These days, college students are tasked not only with finding an educational path they will enjoy, but also finding one that’s practical — one that will lead to success in the job market. About fifteen years ago (in 1998), the unemployment rate among bachelor’s degree holders was only 1.9 percent.
Back then, it was a fairly commonly held belief that if you obtained a college degree, you would more than likely be successful. Although most people still think education helps you on the path to success, some people have started to wonder whether or not the benefits of a college degree outweigh the costs. Pew Research recently addressed this topic. The think-tank found that “on virtually every measure of economic well-being and career attainment—from personal earnings to job satisfaction to the share employed full time—young college graduates are outperforming their peers with less education.” So, getting a degree is better than not getting a degree — all things considered. But, then, there’s still the million-dollar question: What is the best degree to go after?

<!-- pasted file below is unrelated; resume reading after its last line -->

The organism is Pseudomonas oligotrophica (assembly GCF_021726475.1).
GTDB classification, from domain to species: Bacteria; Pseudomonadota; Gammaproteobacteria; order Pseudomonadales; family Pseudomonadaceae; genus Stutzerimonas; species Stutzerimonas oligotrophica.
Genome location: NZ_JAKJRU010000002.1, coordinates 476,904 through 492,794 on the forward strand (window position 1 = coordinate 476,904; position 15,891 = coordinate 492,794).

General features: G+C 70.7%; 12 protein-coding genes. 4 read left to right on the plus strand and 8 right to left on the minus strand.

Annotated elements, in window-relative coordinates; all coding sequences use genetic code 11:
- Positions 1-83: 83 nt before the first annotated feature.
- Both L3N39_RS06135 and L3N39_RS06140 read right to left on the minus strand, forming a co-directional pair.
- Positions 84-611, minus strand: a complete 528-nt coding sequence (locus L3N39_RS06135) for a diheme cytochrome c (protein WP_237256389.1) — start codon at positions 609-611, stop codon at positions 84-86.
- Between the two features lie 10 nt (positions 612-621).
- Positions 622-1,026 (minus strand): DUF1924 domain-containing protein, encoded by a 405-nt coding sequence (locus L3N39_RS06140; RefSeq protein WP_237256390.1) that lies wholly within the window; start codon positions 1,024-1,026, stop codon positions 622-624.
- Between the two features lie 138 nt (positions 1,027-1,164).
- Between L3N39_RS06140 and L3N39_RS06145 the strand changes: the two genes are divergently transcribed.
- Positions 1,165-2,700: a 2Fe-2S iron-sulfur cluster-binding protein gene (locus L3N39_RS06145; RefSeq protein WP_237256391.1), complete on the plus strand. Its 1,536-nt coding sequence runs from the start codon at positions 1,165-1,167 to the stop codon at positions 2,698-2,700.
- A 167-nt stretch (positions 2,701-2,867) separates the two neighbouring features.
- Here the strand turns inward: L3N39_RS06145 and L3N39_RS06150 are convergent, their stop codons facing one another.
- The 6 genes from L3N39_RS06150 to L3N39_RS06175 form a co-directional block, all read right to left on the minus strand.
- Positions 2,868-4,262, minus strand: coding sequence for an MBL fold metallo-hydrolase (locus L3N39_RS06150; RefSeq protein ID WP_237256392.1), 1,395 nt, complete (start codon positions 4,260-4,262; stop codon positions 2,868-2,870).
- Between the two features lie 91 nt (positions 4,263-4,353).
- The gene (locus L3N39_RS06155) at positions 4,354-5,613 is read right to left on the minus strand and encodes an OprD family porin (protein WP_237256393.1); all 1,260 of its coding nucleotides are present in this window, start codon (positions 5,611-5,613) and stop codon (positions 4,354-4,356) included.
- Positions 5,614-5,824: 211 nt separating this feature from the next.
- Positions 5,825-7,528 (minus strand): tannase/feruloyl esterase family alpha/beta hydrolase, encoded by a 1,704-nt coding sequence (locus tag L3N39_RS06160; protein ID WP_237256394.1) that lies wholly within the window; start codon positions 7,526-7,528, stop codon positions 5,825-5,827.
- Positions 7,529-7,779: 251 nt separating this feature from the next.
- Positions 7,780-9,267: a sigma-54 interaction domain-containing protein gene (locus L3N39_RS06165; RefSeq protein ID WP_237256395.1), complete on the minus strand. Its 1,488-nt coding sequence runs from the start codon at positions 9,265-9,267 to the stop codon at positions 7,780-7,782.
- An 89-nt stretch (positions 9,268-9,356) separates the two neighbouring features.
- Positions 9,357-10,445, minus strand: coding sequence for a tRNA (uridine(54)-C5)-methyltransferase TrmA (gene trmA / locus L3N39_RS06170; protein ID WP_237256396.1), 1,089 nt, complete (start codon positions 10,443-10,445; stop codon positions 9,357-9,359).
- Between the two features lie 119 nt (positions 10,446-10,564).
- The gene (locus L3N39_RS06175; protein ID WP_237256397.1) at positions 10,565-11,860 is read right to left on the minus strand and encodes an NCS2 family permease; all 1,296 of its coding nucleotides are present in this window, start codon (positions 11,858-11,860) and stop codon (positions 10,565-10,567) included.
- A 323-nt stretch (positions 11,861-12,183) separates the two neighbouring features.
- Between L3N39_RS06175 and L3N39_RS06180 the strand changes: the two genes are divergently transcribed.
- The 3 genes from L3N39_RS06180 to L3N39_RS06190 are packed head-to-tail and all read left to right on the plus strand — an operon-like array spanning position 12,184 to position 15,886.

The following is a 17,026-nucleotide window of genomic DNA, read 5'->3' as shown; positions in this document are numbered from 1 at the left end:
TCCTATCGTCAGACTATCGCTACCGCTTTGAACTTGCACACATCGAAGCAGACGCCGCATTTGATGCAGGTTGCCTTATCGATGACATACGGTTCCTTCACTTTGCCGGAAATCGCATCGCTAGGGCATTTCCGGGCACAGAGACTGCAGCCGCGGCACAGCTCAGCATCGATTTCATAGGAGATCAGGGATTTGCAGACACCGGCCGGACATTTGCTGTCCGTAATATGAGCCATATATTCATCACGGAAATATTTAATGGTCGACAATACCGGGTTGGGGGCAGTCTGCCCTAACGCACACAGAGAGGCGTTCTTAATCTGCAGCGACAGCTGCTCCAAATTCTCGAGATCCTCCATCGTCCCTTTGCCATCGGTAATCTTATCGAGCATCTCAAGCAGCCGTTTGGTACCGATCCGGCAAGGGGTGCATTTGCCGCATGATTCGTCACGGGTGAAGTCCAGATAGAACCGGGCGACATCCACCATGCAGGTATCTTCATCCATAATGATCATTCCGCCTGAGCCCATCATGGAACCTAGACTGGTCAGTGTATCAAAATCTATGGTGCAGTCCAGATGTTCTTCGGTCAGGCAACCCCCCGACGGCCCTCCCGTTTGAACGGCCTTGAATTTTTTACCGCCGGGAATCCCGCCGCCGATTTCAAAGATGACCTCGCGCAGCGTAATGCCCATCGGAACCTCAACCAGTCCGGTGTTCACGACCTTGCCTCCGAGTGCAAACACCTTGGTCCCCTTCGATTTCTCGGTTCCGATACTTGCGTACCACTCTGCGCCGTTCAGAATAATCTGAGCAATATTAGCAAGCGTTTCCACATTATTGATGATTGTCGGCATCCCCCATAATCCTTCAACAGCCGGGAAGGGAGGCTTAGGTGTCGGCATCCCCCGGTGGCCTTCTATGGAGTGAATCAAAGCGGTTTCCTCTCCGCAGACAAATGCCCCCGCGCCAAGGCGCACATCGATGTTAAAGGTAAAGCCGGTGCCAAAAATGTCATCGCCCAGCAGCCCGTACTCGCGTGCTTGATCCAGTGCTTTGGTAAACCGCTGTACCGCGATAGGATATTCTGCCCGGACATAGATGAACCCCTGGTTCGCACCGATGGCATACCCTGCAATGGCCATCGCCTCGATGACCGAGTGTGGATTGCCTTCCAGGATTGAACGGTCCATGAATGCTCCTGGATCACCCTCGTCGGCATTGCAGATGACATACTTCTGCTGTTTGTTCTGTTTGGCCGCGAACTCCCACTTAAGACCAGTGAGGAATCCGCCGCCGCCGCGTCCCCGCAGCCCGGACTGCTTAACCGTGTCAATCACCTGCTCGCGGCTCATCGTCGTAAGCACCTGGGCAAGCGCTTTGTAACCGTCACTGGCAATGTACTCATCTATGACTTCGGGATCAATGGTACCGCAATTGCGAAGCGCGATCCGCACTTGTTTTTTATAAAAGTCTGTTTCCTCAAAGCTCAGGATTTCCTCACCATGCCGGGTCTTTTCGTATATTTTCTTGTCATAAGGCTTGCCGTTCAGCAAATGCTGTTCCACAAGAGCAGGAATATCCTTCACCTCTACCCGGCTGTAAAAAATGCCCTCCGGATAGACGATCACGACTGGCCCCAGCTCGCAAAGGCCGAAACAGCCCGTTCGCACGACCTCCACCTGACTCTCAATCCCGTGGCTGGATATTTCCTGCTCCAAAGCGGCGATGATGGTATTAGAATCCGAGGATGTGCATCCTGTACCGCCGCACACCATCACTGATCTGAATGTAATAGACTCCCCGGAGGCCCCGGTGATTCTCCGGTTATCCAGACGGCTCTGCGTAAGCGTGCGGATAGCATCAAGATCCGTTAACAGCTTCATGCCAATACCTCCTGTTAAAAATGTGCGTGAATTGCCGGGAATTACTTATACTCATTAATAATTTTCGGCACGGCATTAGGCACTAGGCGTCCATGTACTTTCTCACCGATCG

Data published by the University of La Verne indicates that 50 to 70 percent of college students change their major at least once, and some, well, they change majors two, three, or even four times before deciding on a course of study they really enjoy. The key is finding the most useful degree for you — the degree that will not only help you get a job, but one that will help on you a variety of career paths. On the same token, it’s ideal to find something in-demand, so people with your degree are not “dime a dozen.”
Using Labor Statistics data on the fastest growing occupations, coupled with information from Payscale’s College Major ROI report and a study performed by NBC, we determined a list of useful college majors to provide a few ideas. Some of these degree options don’t necessarily guarantee the most money, but they do provide a solid foundation, decent career prospects, and a bit of variety.